The Government has legalised medicinal cannabis, but many multiple sclerosis patients allowed to use the commercial form of the drug will have difficulty paying for it, says Multiple Sclerosis Society national director Rosie Gallagher.
“It’s something we’ve been watching for a while, and it’s exciting to hear that its been approved we’d just love to see it subsidised.”
British drug manufacturer, GW Pharmaceuticals has been given approval to distribute cannabis extracts in New Zealand as a branded drug, Sativex.
In its application to Medsafe, GW Pharmaceuticals said that in therapeutic doses, Sativex sprayed under the tongue may produce side-effects “interpreted as a euphoria or cannabis-like high”.
But Government drug funding agency Pharmac said nobody had applied to have the drug subsidised.
Ms Gallagher said patients would normally expect the manufacturer to approach Pharmac, as the maker had key information on aspects such as the medicine’s efficacy in clinical trials.
“We’d expect the drugs company to make the initial contact, but we’d be quite happy to back them up,” she said.
“There’s so little available in the way of MS medications, and they’re so very expensive that we’re happy to see anything new that comes on the market that has been shown to improve symptoms.”
The main MS drugs – hugely expensive pharmaceuticals such as interferon beta – tended to be aimed at reducing the rate at which patients suffered relapses, but the Sativex cannabis extracts approved for the relief of spasticity were slightly different.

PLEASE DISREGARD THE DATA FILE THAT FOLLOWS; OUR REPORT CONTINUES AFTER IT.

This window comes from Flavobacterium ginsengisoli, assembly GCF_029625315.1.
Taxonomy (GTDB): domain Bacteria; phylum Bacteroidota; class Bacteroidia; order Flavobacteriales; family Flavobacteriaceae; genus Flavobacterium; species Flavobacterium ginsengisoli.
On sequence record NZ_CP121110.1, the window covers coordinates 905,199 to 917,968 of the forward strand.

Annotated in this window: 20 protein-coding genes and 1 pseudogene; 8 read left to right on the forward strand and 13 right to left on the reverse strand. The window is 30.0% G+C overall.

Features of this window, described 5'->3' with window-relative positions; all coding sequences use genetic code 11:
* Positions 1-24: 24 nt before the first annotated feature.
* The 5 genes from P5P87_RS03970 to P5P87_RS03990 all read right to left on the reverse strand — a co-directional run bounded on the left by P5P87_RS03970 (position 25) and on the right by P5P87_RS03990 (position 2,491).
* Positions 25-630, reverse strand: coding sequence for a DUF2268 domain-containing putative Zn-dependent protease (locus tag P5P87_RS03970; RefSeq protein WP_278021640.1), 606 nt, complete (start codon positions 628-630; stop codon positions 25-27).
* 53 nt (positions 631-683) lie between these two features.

Two cannabis extracts in the drug can help MS patients control continuous or repeated muscle contractions, spasticity which interferes with movements, speech, and walking and may include severe, painful, and uncontrollable muscle spasms.
Even before the medicinal cannabis was legalised, four patients were given special approvals by the Health Minister to use Sativex, two for chronic pain conditions, one for multiple sclerosis and one for muscle spasm, chronic pain and nausea.
Ms Gallagher said there were 4000 people diagnosed with MS in New Zealand – usually diagnosed between the ages of 20 and 40 years – and spasticity was one of the most common symptoms.
A cannabis campaigner, NORML spokesman Chris Fowlie, of Auckland, told NZPA that a small spray which could last one week to a month – depending on the dosage rates for an individual patient – cost about $300, and some patients found they could buy illicit cannabis at a lower cost.
“But growing their own or buying it illegally brings significant risks.”